Passive House Defined

The term Passive House comes from Germany. It is not to be confused with passive solar heating or cooling, although that plays a part.

From the German Passiv Haus site:

A passive house is a building in which a comfortable interior climate can be maintained without active heating and cooling systems (Adamson 1987 and Feist 1988). The house heats and cools itself, hence “passive”.

For European passive construction, prerequisite to this capability is an annual heating requirement that is less than 15 kWh/(m²a) (4755 Btu/ft²/yr), not to be attained at the cost of an increase in use of energy for other purposes (e.g., electricity). Furthermore, the combined primary energy consumption of living area of a European passive house may not exceed 120 kWh/(m²a) (38039 Btu/ft²/yr) for heat, hot water and household electricity.

With this as a starting point, additional energy requirements may be completely covered using renewable energy sources.

This means that the combined energy consumption of a passive house is less than the average new European home requires for household electricity and hot water alone. The combined end energy consumed by a passive house is therefore less than a quarter of the energy consumed by the average new construction that complies with applicable national energy regulations.

Comparison of Energy Ratings of Homes
WSchVO = German Heat Protection Regulation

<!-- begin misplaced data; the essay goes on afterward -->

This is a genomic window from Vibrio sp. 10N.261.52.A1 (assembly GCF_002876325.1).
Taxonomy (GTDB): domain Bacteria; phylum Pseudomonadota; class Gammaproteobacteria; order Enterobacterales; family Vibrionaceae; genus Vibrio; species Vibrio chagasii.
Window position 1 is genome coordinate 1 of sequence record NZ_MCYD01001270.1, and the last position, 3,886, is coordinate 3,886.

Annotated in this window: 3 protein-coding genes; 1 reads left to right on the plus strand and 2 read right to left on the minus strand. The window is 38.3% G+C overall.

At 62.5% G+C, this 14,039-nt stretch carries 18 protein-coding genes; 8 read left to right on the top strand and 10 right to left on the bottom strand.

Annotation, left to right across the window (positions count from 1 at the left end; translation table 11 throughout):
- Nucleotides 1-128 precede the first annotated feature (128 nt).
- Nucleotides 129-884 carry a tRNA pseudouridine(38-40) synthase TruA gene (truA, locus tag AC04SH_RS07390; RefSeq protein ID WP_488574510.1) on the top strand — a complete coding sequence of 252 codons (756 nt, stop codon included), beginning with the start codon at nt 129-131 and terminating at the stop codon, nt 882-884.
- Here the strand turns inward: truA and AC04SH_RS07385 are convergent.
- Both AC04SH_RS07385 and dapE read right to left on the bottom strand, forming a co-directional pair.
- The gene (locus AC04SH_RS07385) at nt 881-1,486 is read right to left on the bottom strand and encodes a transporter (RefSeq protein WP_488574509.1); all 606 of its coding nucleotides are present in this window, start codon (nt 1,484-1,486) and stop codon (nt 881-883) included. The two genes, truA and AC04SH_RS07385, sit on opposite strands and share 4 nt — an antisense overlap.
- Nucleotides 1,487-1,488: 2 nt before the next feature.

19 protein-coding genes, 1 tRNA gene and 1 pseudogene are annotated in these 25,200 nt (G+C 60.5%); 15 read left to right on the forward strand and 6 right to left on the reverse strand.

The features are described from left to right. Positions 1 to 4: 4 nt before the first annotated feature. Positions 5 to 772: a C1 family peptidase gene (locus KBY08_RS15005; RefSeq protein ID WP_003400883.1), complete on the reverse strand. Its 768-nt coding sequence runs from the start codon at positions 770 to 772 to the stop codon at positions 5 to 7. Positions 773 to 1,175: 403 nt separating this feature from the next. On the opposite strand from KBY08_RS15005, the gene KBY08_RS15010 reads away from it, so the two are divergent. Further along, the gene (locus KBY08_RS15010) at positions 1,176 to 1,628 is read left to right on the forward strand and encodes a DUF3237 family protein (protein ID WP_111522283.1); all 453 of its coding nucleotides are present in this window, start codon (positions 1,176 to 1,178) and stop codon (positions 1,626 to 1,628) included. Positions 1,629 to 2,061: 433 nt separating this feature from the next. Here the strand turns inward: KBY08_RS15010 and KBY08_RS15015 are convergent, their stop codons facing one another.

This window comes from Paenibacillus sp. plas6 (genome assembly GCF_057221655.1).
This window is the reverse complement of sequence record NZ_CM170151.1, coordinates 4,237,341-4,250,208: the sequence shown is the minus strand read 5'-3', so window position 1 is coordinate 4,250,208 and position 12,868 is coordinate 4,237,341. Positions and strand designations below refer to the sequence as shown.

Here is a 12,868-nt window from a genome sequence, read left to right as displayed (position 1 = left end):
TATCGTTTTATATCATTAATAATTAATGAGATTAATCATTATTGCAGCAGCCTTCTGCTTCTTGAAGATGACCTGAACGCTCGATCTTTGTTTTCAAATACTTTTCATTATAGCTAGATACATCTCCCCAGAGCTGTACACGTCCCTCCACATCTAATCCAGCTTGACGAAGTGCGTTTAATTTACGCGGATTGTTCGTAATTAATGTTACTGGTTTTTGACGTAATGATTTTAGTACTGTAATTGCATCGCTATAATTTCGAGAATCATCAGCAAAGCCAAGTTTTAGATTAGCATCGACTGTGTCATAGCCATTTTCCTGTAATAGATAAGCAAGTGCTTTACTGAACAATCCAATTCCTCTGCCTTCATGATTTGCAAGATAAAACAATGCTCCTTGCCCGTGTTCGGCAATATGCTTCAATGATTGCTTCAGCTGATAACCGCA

SBN = Swedish Construction Standard

A passive house is cost-effective when the combined capitalized costs (construction, including design and installed equipment, plus operating costs for 30 years) do not exceed those of an average new home.

Following are the basic features that distinguish passive house construction:

Compact form and good insulation: All components of the exterior shell of the house are insulated to achieve a U-factor that does not exceed 0.15 W/(m²K) (0.026 Btu/h/ft²/°F).
Southern orientation and shade considerations: Passive use of solar energy is a significant factor in passive house design.
Energy-efficient window glazing and frames: Windows (glazing and frames, combined) should have U-factors not exceeding 0.80 W/(m²K) (0.14 Btu/h/ft²/°F), with solar heat-gain coefficients around 50%.
Building envelope air-tightness: Air leakage through unsealed joints must be less than 0.6 times the house volume per hour.
Passive preheating of fresh air: Fresh air may be brought into the house through underground ducts that exchange heat with the soil. This preheats fresh air to a temperature above 5°C (41°F), even on cold winter days.
Highly efficient heat recovery from exhaust air
using an air-to-air heat exchanger:
Most of the perceptible heat in the exhaust air is transferred to the incoming fresh air (heat recovery rate over 80%).
Hot water supply using regenerative energy
Solar collectors or heat pumps provide energy for hot water.
Energy-saving household appliances: Low energy refrigerators, stoves, freezers, lamps, washers, dryers, etc. are indispensable in a passive house.

About the author: Gennaro Brooks-Church

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